ELEGY (Ar. marṯīa, Pers. mūya), poetry of mourning in Persian literature. The Western term elegy covers a wider range of themes, most of which are represented in the Persian tradition. The frequent complaints of the transience of life and the cruelty of fate, of disasters or of personal grievances (the so-called šakwīyāt) are elegiacal in this broad sense, but they are not included in the present article, which is restricted to poems lamenting the deaths of individuals. The common appellation of a classical Persian elegy is marṯīa or, more rarely, reṯāʾ. The Arabic plural marāṯī often occurs as the heading of a section in a dīvān especially devoted to the genre. Less formal types of laments are called nawḥa in Arabic or mūya in Persian. Singers of elegies were called marṯīaḵᵛān (Anwarī, p. 12), nawḥagar or mūyagar (Ḵāqānī, p. 408). The word marṯīa may also refer to mourning in general, in which case it is equivalent to ʿazā-dārī, taʿzīa, sūgvārī, and mātam (Dehḵodā, s.v. “marṯīa”). The elegy was an important topic in court poetry. Keykāvūs b. Eskandar mentioned “the writing of marṯīas on friends and notables” among the duties of the professional poet. He considered that ḡazal and marṯīa should be written in a similar but opposite manner (ṭarīq; p. 191). The mourning of a deceased patron, however, may also be regarded as the natural counterpart to the conventional praise for the living. Quite often, congratulations and good wishes to a successor were added to the elegy, as can be noticed already in a fragmentary poem by Abu’l-ʿAbbās Rabanjanī, one of the oldest Persian elegies still extant (Lazard, Premierspoètes II, p. 67). Many elegies were written on the occasion of personal losses. Some of the finest specimens of the genre belong to this category. The cult of martyrdom in Shiʿism gave rise to a rich elegiac literature of religious nature. Unlike the classical Greek elegy, Persian poems of mourning were not bound to specific prosodic rules but could be written in any type of verse. The qaṣīda was the obvious medium for a courtly elegy. Masʿūd-e Saʿd was perhaps the first to use the tarkīb-band in a poem on the death of one of his sons (II, pp. 751-56). Many later poets (e.g., Ḵāqānī, Kamāl-al-Dīn Esmāʿīl, Saʿdī, Jāmī) adopted the latter form not only for private purposes, but also for poems devoted to public figures. The stanzaic form became the standard in Shiʿite elegies. Shorter verse forms, especially the qeṭʿa and the robāʿī, were also frequently used. Special applications of the latter were chronograms (q.v.), concealing the date of a demise in a letter puzzle, and inscriptions on tombstones (for specimens of elegiac robāʿīs, see Meier, pp. 22-26). The use of Arabic marṯīa as the most general term for elegy betrays the impact of Arabic literature on this form of Persian poetry. The Arabs had known a rich elegiac poetry since pre-Islamic times and provided the Persian poets with authoritative models (see PELLAT). As always, the question to what extent pre-Islamic Persian poetry also played a role in shaping the Muslim Persian tradition is difficult to answer because of an almost complete lack of evidence. Although Persian elegies greatly differ in form and content, it is possible to mention a few stylistic features which frequently occur. The poet emphasizes his words rhetorically by anaphoric sequences or, especially in the stanzaic poems, by radīf rhymes appropriate to the subject; he often feigns ignorance (tajāhol al-ʿāref) and attempts to give a soothing explanation for the tragic event, e.g., by supposing that the dead person has merely fallen asleep; the deceased is addressed directly as if he were still alive; blame for the loss suffered is laid upon the heavens, the world, and the blind workings of fate, but only rarely on the sovereign will of God; the poet describes confusion in the life of the community and in the order of the universe caused by the demise. Unlike the conventional panegyric, the elegy is constructed as a continuing discourse without a pre-established pattern. Nearly all of these features appear together in the oldest example of a grand courtly elegy still extant, i.e., the qaṣīda which Farroḵī Sīstānī (q.v.) wrote at the death of Sultan Maḥmūd of Ḡazna (pp. 90-93). It opens with a view of the disarray in the sultan’s residence Ḡazna, which is described from the point of the view of an uninformed spectator (anaphora: bīnam). This leads the poet to various assumptions as to the reason for this unusual situation (magar emsāl; kāškī). For a brief moment, he becomes aware of the truth and laments the loss suffered by the empire (āh o dardā), but soon he turns his back to reality again, trying to awaken the sultan, whom he assumes to be asleep (ḵīz šāhā). Following the logic of this conceit, he starts to speak to the monarch, celebrating his virtues and his great exploits. In the end, however, he returns to reality and hails the successor to the throne. Major examples of royal elegies are found in the writings of Moʿezzī on the almost simultaneous deaths of Sultan Malekšāh and his vizier Neẓām-al-Molk (pp. 379, 405-6); Ḵāqānī, on the ruler of Šervān (pp. 527-32); Saʿdī on the Salghurid atābeg of Shiraz and the last ʿAbbasid caliph (pp. 482-84, 488-89); Bābā Fāḡānī on Sultan Yaʿqūb of the Qara Qoyunlu dynasty (pp. 60-68); and many others. Ḵāqānī was probably the most prolific writer of Persian elegies. He commemorated the deaths of not only rulers and their officials, but also prominent ʿolamāʾ and members of his own family. More than once, he wrote several poems at the death of a single person, using different verse forms. These poems probably were intended to be recited at different moments of the traditional cycle of mourning. The most touching elegies of Ḵāqānī are the poems on the decease of his own son Amīr Rašīd-al-Dīn, especially the qaṣīda in which he introduces the young man speaking, first from his sickbed and then from the grave (pp. 406-10). Other remarkable poems on relatives were composed by Ḥāfeẓ in a ḡazal on a son (Dīvān, p. 276), and by Moḥtašam on a brother (Massé, 1969). A special category are elegies inserted in fictional narratives. They occur, in particular, in stories situated in the pre-Islamic past. An interesting example is the Bārbad mourning for Ḵosrow II Parvēz, related by Ferdowsī and called a pahlavānī mūya (a heroic lament, or a lament in Pahlavi ?). His words seem to be intended as a poem showing some of the traits common to later elegies, especially the use of anaphora (kojā ān) and the direct address to the deceased by the minstrel (Šāh-nāma, Moscow, IX, pp. 278-80). Another instance is the lament uttered by Faḵr-al-Dīn Gorgānī’s heroine Šahrū when she wrongly assumes her daughter Vīs to be dead (pp. 198-203). Although the structure of this long speech is rather loose, some of the features just mentioned are found here as well. There are several sequences of anaphoras. Religious elegies became an important subsidiary genre of elegy only from the 16th century onward, after the establishment of Shiʿism as the state religion in Safavid Persia. Specimens by medieval poets are also on record, e.g., an elegy on the Ahl al-bayt by the Sunnite poet Sayf Faṟḡānī (cf. Rādfar, pp. 57-59) and an elegy on the martyrdom of Imam Ḥosayn by Salmān Sāvajī (pp. 423-26). Moḥtašam’s poem in twelve stanzas (dawāzdah-band) is the most famous representative of the Shiʿite elegy and set an example for later poets (Browne, Lit. Hist. Persia IV, pp. 173-86). It was integrated in the repertoire of the rawżaḵᵛāns (see, e.g., the collection of texts described by Browne, Catalogue, pp. 122-42). In the 19th century the poet Yāḡmā Jandaqī used the form mostazād, which was common in folk poetry but rarely used by poets before him (e.g. Masʿūd-e Saʿd, II, p. 783), for the type of popular elegies he called nawḥa-ye sīna-zanī (lit. “laments for flagellations”; see Browne, Lit. Hist. Persia, IV, pp. 339-44; Rypka, Hist. Iran. Lit., pp. 333-34; Āryanpūr, Az Ṣabā tā Nīmā I, p. 117, also called nawḥa-ye sang-zanī). Elegiac poems can be found in great abundance as inserts in prose works devoted to religious mourning. The writing of elegies remained a vital Persian literary activity, mainly because of its close links to the rites of mourning still current in Persian culture. A prominent elegiac poet of the present century was Moḥammad-Taqī Bahār (q.v.) who wrote both religious and profane marṯīas. Condolences in the form of elegiac writing are still regularly published at the deaths of prominent literary personalities. A recent example is the series of elegies devoted to the distinguished poet and scholar Ḥabīb Yāḡmāʾī (Āyanda 10, 1363 Š./1984, pp. 262-74).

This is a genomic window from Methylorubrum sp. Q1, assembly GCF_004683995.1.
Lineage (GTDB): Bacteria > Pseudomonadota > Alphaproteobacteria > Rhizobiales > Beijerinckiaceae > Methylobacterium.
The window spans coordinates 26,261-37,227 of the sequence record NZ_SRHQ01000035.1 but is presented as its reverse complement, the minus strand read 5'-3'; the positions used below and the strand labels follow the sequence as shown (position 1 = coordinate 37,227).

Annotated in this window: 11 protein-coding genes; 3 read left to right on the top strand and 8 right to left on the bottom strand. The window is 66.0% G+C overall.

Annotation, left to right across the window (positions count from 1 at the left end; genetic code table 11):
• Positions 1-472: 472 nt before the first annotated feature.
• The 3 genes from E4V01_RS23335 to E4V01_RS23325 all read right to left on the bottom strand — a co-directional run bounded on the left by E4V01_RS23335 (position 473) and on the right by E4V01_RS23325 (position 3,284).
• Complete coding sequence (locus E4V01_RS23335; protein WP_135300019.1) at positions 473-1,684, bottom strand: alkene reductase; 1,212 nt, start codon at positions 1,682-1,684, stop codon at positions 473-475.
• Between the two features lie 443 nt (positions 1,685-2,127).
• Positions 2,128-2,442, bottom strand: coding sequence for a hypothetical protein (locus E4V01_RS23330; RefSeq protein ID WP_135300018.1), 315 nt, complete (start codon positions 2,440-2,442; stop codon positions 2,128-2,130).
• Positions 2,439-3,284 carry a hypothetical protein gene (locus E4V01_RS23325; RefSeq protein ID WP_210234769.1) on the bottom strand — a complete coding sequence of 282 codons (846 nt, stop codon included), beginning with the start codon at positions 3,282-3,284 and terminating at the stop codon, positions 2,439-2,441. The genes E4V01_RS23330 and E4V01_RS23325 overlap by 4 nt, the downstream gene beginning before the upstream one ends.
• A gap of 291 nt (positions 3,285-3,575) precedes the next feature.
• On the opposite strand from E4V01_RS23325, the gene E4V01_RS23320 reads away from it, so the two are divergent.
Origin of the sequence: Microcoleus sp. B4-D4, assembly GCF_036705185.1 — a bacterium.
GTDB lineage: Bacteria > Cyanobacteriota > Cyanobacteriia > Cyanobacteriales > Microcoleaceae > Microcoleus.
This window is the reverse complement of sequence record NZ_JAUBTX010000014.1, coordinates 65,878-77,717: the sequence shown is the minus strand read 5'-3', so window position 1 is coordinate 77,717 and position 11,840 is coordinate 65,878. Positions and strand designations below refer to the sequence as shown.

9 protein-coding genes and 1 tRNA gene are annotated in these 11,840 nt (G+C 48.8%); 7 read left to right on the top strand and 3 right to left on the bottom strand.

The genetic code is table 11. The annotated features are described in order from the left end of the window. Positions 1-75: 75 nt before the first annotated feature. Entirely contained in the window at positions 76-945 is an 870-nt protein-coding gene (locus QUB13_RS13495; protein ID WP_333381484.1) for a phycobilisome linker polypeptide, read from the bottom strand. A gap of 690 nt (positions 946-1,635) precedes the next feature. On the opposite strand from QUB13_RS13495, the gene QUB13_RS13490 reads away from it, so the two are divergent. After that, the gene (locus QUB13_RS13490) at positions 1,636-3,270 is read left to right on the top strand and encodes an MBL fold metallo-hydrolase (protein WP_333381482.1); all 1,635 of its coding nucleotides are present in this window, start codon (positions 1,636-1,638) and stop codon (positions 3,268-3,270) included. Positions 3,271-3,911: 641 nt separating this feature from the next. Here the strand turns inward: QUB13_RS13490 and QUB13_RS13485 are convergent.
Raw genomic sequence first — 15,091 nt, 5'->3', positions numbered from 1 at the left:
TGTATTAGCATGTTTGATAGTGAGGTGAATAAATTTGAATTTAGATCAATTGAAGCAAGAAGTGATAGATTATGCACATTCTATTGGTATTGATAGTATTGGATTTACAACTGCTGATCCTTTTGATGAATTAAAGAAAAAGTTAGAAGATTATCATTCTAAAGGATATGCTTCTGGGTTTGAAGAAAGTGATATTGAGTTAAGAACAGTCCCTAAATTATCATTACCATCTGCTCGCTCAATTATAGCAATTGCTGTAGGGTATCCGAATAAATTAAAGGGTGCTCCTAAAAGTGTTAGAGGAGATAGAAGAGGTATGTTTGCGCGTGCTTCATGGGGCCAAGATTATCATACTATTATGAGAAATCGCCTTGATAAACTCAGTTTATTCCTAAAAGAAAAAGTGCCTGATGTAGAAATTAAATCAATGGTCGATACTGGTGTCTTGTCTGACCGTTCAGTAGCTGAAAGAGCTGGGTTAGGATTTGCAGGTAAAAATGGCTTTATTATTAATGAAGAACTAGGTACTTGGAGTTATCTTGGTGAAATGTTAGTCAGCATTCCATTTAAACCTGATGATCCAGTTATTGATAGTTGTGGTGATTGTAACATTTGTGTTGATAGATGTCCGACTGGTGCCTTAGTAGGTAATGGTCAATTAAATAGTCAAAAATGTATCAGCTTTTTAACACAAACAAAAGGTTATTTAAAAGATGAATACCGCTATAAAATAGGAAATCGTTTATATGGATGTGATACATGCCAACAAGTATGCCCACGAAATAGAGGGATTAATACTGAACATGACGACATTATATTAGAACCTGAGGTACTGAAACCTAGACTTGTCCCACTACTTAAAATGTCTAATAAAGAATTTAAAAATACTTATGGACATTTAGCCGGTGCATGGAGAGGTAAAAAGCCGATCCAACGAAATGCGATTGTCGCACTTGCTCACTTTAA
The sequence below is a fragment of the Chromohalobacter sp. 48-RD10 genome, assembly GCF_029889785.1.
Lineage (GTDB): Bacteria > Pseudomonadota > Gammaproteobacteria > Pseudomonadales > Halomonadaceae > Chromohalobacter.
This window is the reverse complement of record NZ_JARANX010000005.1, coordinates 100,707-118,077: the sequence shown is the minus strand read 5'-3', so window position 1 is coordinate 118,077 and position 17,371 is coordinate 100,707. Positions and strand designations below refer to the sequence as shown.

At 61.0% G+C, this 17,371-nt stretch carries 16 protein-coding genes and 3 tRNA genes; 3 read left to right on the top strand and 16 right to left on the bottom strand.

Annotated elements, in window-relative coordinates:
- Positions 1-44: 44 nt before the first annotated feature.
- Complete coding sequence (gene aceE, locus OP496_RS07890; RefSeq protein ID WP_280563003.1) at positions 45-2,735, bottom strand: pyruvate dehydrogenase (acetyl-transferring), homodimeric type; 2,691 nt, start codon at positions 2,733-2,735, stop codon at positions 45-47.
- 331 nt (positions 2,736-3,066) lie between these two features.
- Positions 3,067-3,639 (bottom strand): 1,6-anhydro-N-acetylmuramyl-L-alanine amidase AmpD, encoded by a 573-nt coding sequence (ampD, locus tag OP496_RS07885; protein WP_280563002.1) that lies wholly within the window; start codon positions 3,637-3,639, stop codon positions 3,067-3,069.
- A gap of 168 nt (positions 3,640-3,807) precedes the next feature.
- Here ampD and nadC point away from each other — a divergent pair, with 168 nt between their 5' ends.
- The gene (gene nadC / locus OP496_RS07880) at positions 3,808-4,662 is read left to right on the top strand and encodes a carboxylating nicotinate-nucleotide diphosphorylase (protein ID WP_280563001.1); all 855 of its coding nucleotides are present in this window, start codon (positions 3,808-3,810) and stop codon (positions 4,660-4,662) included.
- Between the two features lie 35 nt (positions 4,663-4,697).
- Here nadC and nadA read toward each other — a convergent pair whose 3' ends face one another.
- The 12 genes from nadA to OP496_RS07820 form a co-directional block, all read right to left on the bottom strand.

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E. G. Browne, Catalogue of Persian Manuscripts in the University Library of Cambridge, Cambridge, 1896.

Ebn Yamīn, Dīvān, ed., Ḥ-ʿA. Bāstānī Rād, Tehran, 1344 Š./1965.

N. Emāmī, Marṯīa-gūʾī dar adabīyāt-e fārsī tā pāyān-e qarn-e haštom, Ahvāz, 1369 Š./1990.

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Ḥāfez, Dīvān, ed. P. N. Ḵānlarī, Tehran, 1362 Š./1983.

Ḵāqānī, Dīvān, ed. Ż. Sajjādī, Tehran, 1338 Š./1959.

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Ḥ. Kūhī Kermānī, Sūgvārīhā-ye adabī dar Īrān, Tehran, 1333 Š./1954.

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Idem, “Poèmes consacrés aux Imams,” in Le Shiʿisme imâmite, Paris, 1970, pp. 273-76.

Masʿūd-e Saʿd-e Salmān, Dīvān, ed. M. Nūrīān, 2 vols., Tehran, 1364 Š./1985.

F. Meier, Die schöne Mahsatī: Ein Beitrag zur Geschichte des persischen Vierzeilers, Wiesbaden, 1963.

Moʿezzī, Dīvān, ed. N. Ḥāʾerī, Tehran, 1362 Š./1983.

Ch. Pellat and W. L. Hanaway, Jr., “Marṯh¨iya i-ii.” in EI2 VI, pp. 602-9.

A. Rādfar, Čand marṯīa az šāʿerān-e pārsīgūy, Tehran, 1369 Š./1990.

Saʿdī, Kollīyāt, ed. M.-ʿA. Forūḡī, Tehran, 1338 Š./1959.

Salmān Sāvajī, Dīvān, ed. T. Tafażżolī, Tehran, 1336 Š./1957.

(J. T. P. de Bruijn )

Originally Published: December 15, 1998

Last Updated: December 13, 2011